Van Til was an innovator and his apologetic method is very confusing because of the terms he dragged into the discussion. He introduced several, unhelpful, words such as true knowledge. Prior to this line of thinking, knowledge was always understood as being factual or else it wasn’t knowledge at all. Knowledge is true by its very definition (justified true belief). So, true knowledge is a tautological and, therefore, unhelpful term. He writes:

If the image of God in the wider sense includes the ability to reason from man to God then that ability remained, to an extent at least, in the unregenerate consciousness of man. If even Adam could not climb to heaven unless the ladder was let down to Him then natural man will not be able to do so either. To escape from the first alternative one might say that though the image of God in the wider sense is left to man it is not left to him unmarred, so that even if Adam could reason form man to God, perhaps man today cannot. On the other hand, to escape the second alternative one must assert the truth of what the Genesis account informs us; God created man out of the dust of the ground and blew into his nostrils the breath of life.[4]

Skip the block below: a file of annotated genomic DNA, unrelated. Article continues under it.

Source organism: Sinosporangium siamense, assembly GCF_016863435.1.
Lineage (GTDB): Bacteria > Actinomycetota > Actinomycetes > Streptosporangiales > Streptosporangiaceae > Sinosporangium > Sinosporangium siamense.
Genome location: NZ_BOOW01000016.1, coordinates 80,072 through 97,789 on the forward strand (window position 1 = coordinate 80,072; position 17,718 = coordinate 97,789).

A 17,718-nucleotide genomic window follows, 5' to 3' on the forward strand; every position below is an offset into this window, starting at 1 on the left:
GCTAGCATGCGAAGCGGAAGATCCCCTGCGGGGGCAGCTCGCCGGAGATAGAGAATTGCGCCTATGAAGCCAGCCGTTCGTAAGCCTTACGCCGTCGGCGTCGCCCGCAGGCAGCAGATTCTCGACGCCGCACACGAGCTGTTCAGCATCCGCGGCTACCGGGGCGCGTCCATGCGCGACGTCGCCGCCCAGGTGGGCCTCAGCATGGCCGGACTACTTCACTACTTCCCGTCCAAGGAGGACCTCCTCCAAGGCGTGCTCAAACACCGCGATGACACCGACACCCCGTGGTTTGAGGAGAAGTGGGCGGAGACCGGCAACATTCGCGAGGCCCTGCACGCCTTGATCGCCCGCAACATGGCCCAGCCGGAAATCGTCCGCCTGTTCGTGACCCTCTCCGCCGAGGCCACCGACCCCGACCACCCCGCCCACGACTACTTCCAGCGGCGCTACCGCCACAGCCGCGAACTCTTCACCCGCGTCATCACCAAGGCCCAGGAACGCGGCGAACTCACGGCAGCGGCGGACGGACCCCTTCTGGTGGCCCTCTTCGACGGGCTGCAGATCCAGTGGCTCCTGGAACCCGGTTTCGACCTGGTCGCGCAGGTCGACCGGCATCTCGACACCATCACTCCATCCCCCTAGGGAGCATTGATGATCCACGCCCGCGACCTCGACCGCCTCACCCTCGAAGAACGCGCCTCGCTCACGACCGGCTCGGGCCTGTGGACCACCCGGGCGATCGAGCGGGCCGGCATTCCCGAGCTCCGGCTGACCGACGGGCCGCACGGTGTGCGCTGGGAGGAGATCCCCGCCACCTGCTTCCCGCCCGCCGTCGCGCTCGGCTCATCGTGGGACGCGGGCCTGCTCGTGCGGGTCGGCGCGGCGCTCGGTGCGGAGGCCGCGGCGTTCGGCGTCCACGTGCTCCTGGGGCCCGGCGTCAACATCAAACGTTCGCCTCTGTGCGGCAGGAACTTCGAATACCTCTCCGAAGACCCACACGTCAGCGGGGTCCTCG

Here we see Van Til wrestling with the tension. The classical theist claims that we can reason from man to God. In fact, we claim that there is no other choice but to do so. We cannot begin with God without first using our reason to distinguish God from anything and everything else. Van Til suggests that, since Adam could not reason without revelation so too man today cannot reason without revelation. But this completely misses the point of Reformed natural theology as articulated by the Reformers and Puritans. No orthodox Protestant philosopher or theologian thought for a moment that man could reason apart from revelation. Natural theology, for the Reformed, is the intellectual exercise of interpreting God’s natural revelation. The question of Van Til’s opponents would be useful to answer at this point.

Kees interacted with liberal theologians and orthodox theologians alike. It is possible, therefore, that Van Til had a certain person’s philosophy in mind, and that he was responding accordingly. Yet, it would be difficult to see how that would’ve been the case since Van Til was really just writing about those “who make much of the Christian theistic arguments.”[5] One has to ask who his opponents were with regard to statements like the one above. Not even Thomas Aquinas denied that man reasons within the context of God’s revelation. The Reformers and Puritans picked up on the same cue and recognize a natural revelation about which the people of God can have a natural theology. Thus, the historical brunt of classical theism and its apologetic has been characterized by a robust understanding of natural revelation that leaves man without excuse.